“The breach involves data that was provided by members prior to mid July 2015. No more recent user data or any data relating to users who joined from mid July 2015 onward is affected.”

The site is unusual, and somewhat controversial, in requesting members to vote on the attractiveness of others on the platform. In fact, it claims that “existing members hold the key to the door.”

The breach is nowhere near as bad – both in the volume and type of data exposed – as the Ashley Madison hack, but it could still put over a million users at risk from follow-on attacks.

As for MongoDB – configurations of the NoSQL database have been found wanting on numerous occasions in the past when it comes to security.

Most notable of these was just this week when Vickery again revealed a database containing the details of around 90 million Mexican voters had been left publicly accessible on an Amazon cloud server.

For its part, MongoDB argued that the fault was with users of the database who had incorrectly configured it.

There is no security issue with MongoDB – extensive security capabilities are included with MongoDB,” said vice president of strategy, Kelly Stirman, in a statement emailed to Infosecurity.

“We encourage all users to follow the guidelines we prescribe for security. Security best practices are summarized here, or customers can contact MongoDB support. This is an important opportunity for everyone to ensure they are following security best practices.”

Rob Norris, director of enterprise & cyber security EMEIA at Fujitsu, claimed recent research by his firm revealed just 9% of consumers think UK organizations are doing enough to protect their data.

“This means that organizations must not only ensure that they are using every possible method to protect customer data – from data encryption to robust firewalls – but they need to truly remain transparent with customers to instill confidence when it comes to data security,” he added.

Source: Information Security Magazine

Old-School Android Ransomware Gets New-School Attack Vector

Old-School Android Ransomware Gets New-School Attack Vector

A novel Android attack method for ransomware has been unearthed in the form of an almost silent exploit kit—which threatens tablets, phones and set-top video streaming devices alike. But while the attack vector appears to be brand-new, the payload is decidedly old-school, hearkening back to pre-crypto “scareware” tactics.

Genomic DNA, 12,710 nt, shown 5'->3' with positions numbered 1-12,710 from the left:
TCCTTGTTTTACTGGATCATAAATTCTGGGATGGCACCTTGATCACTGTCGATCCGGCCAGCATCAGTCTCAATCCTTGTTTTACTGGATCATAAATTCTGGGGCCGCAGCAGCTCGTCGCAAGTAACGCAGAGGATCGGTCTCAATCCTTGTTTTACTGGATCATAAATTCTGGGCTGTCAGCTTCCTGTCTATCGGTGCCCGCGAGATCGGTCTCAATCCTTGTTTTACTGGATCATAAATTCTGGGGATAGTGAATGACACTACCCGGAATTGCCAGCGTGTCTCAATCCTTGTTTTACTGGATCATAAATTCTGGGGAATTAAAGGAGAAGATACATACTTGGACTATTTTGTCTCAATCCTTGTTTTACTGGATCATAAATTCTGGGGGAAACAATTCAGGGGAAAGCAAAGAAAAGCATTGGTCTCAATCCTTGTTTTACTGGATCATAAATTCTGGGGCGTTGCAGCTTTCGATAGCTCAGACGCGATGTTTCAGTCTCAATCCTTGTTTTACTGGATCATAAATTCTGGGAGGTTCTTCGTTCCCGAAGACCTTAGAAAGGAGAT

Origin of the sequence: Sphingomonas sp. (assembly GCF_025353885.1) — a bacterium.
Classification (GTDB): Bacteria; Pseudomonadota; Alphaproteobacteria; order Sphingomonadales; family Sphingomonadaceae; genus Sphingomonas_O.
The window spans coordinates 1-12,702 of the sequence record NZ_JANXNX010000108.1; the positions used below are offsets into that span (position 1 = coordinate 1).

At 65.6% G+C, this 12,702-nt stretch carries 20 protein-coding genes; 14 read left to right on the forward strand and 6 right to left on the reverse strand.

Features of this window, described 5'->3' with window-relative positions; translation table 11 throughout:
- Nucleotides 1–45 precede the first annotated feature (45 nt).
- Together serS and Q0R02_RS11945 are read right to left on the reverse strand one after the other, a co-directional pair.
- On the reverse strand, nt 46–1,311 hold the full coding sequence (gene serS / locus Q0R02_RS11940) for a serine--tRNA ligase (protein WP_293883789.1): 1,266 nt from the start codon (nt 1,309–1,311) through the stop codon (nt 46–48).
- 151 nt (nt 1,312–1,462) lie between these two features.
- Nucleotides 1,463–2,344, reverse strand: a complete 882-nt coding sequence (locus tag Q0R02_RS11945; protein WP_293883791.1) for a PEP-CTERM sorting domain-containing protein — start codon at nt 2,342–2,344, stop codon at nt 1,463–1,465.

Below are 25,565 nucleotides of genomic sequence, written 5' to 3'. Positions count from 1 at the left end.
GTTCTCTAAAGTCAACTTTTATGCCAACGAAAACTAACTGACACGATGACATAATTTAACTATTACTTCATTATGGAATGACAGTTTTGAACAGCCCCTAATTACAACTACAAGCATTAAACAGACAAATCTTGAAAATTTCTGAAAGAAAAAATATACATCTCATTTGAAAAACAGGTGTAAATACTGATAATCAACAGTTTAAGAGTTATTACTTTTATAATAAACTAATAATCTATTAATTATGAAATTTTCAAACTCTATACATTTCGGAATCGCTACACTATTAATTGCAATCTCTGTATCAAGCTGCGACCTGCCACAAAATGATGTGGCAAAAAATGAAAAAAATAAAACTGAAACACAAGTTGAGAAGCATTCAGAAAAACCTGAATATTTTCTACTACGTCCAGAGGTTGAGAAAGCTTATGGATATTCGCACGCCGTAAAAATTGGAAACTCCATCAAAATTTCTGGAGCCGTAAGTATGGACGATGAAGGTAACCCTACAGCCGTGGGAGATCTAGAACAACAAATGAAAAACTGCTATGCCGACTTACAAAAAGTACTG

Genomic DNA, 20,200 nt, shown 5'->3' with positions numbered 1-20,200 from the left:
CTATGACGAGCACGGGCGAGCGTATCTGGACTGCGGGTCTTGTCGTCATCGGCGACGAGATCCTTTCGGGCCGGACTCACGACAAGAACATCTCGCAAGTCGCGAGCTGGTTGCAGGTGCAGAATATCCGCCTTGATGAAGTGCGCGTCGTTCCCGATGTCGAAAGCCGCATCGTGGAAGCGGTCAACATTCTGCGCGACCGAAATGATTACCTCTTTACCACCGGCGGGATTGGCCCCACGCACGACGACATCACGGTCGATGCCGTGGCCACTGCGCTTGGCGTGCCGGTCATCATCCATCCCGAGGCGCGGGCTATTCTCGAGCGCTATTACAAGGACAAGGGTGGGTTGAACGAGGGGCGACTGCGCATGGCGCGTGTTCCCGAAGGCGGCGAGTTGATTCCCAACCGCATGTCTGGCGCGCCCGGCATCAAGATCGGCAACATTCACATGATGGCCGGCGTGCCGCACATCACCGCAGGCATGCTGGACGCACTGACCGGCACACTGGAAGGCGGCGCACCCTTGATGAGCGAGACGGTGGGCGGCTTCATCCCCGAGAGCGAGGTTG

According to Blue Coat Labs, the EK is using several vulnerabilities to install malware onto the victim’s phone or tablet in the background—without any user interaction at all on the part of the victim. During the attack, the device did not display the normal “application permissions” dialog box that typically precedes installation of an Android application.

The exploits are commoditized implementations of leaked Hacking Team and Towelroot fare.

“After consulting with analyst Joshua Drake of Zimperium, he was able to confirm that the Javascript used to initiate the attack contains an exploit against libxslt that was leaked during the Hacking Team breach,” said Blue Coat researcher Andrew Brandt, in an analysis. “Drake also confirmed that the payload of that exploit, a Linux ELF executable named, contains the code for the ‘futex’ or ‘Towelroot’ exploit that was first disclosed at the end of 2014….The ELF payload in turn contains code that downloads and installs an Android .apk application—which is a ransomware Trojan.”

The ransomware labels itself Cyber.Police, and is a version of older, pre-cryptographic ransomware families. It presents itself as a sort of law enforcement or intelligence agency intervention into browsing habits. The ransomware doesn’t threaten to (or actually) encrypt the victim’s data.  Rather, the device is held in a locked state where it cannot be used for anything other than delivering payment to the criminals in the form of two $100 Apple iTunes gift card codes.

“That’s unusual because it’s far more common nowadays for ransomware to demand non-trackable cryptocurrency, like Bitcoins,” Brandt said. “In theory, it might be possible for Apple (or its iTunes gift card partners) to track who used the gift cards provided to the criminals, which may help investigators identify them.”